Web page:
I was a trainee in the commercial team during the GDPR go-live period, so I got involved with a lot of privacy work. I really hit the ground running and had lots of hands-on experience. I think this is what sparked my love of data protection work. I now provide data protection support to different teams across the firm and get to work with a really broad variety of clients, ranging from early-stage start-ups at the start of their compliance journey, to well-established larger international clients.
In terms of a typical day, I tend to have a good mix of calls and time for either drafting or contract reviews. Client calls might include initial kick-off meetings for a new project, running through a draft contract with a client to receive further instructions on particular clauses or negotiation calls. Drafting tasks might involve marking up the other side’s standard terms so that we can negotiate them, or alternatively drafting new agreements from scratch, which is always a nice opportunity to be creative.
Please discuss a current/recent specific deal/case, outlining your role in the matter.
This year I have been doing a lot of work with Form3, a payment processing platform provider. It has been a great time to work closely with the company as it has experienced rapid growth in recent years and has received investment from the likes of Lloyds Banking Group, Nationwide Building Society, Mastercard and Goldman Sachs. I have supported Form3 with a large number of supplier and customer contracts, including customer negotiations with both challenger banks and tier one financial institutions.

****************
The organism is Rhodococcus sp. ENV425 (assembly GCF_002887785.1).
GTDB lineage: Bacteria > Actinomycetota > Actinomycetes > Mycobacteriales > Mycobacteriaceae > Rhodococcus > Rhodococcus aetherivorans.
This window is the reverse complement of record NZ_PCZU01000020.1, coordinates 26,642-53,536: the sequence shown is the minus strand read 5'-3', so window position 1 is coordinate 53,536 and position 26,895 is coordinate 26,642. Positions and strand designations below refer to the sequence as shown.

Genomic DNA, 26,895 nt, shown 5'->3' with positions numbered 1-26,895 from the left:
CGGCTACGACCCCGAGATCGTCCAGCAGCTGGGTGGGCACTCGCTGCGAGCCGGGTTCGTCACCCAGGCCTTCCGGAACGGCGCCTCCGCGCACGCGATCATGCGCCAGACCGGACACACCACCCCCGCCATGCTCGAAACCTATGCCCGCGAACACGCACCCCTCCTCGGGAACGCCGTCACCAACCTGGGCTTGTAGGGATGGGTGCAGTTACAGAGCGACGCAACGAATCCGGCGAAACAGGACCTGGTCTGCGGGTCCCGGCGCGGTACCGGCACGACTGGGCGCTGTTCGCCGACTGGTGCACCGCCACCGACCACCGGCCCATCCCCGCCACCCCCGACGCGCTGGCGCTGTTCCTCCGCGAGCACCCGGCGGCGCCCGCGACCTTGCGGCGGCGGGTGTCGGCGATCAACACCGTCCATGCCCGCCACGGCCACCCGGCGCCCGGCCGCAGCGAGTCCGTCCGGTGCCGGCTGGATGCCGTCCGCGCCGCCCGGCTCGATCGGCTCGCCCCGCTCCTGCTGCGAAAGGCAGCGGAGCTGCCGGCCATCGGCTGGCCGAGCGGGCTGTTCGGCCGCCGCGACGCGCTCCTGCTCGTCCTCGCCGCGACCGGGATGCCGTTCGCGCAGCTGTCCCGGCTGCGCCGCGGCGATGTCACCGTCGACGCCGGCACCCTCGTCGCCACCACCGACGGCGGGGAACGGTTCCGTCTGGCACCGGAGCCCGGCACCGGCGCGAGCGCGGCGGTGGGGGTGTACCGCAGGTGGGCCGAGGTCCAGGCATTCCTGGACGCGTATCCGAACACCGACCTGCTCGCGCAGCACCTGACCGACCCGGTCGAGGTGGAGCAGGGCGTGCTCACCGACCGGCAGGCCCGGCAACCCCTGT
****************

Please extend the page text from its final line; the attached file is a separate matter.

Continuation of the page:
Having the chance to provide day-to-day legal support to Form3 has given me excellent exposure to quality work within the fintech sector.
What do you most/least enjoy about your career and why?
I love that every day is varied and intellectually stimulating and most enjoy the client-facing aspect of the role. I’m a people person so it’s great to be able to meet new people and work with a huge range of clients.
I tend to look at the positives, so identifying an aspect of my career that I least enjoy is hard. A typical drawback that many solicitors might mention is the long working hours during particularly busy periods. That said, I do get a buzz from this; I often perform my best when working in faster-paced environments and it is when I feel most motivated.